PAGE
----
• It gives you great content for your Why College X essay (if the college has one). Many colleges have some version of an essay that asks you why you are interested in that particular college. If you have done what we suggest above, then you’ll have interesting anecdotes and concrete details to make your essay memorable and impressive to an admissions officer. Take the time to do a college visit debrief afterwards and jot down your discoveries and reactions right after your visit so you don’t forget anything!
  • It may offer you an opportunity to have an interview. Some colleges offer on-campus interviews as an optional component of the application. Research whether the college offers them. If you can schedule one while you are there, go for it so long as you do some pre-visit homework and know why you are interested in applying to the college. An interview is a wonderful opportunity to add something to your application, provided you can do the interview well.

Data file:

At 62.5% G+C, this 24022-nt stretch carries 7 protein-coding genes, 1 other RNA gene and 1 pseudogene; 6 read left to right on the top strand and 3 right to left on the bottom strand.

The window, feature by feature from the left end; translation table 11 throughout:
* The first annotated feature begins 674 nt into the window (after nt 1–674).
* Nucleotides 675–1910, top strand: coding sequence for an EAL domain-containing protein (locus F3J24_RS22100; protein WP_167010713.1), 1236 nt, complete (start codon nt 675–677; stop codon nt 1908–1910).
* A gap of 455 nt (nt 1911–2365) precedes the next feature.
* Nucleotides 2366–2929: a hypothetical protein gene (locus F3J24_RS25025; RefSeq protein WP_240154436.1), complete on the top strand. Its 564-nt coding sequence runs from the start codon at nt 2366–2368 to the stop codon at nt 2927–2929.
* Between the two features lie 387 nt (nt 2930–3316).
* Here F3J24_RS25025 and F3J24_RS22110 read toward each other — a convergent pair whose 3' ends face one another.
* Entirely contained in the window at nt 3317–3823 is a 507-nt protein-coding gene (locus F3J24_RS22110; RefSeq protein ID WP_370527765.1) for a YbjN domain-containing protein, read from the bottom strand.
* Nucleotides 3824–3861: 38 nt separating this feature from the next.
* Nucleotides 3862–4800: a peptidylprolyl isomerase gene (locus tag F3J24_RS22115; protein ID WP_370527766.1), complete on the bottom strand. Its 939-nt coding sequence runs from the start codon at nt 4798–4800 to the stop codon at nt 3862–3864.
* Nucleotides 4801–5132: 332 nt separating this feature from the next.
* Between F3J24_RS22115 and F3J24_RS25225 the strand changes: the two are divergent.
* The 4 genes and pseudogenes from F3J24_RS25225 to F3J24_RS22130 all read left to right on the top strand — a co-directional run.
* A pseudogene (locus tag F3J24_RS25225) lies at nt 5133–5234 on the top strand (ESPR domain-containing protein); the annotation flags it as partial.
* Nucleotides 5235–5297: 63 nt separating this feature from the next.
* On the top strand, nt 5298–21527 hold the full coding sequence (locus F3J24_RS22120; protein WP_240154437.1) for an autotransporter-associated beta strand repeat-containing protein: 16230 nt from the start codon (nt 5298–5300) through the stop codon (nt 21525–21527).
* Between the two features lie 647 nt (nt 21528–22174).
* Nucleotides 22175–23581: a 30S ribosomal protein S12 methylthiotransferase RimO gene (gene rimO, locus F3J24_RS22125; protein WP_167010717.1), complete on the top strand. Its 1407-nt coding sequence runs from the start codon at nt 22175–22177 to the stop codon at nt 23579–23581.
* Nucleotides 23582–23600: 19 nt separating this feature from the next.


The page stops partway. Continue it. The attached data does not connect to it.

• It may offer you an opportunity to meet with a coach, a faculty member, or someone else in the university community who can become your advocate in the admissions process. Although admissions officers will ultimately make the decision about whether you are admitted or not, other members of the university community can be advocates for you in the process and boost your chances of admission. The most common opportunity of this sort is for those of you who are potential recruited athletes. If you fall into this category, then you will definitely want to schedule a meeting with the coach for your sport and talk with that person. But there are opportunities for advocates beyond coaches. For example, if you have an unusually deep background in a particular academic discipline or are a talented performance artist or musician, you might be able to meet with the faculty or staff in your area of specialty and have them promote your admission when the time comes. Likewise, if your family members have been very active alums or generous donors to the college, you might be able to meet with someone in the alumni affairs or development office and have them advocate on your behalf. (Most people don’t have those kinds of connection, so don’t fret if you don’t either.)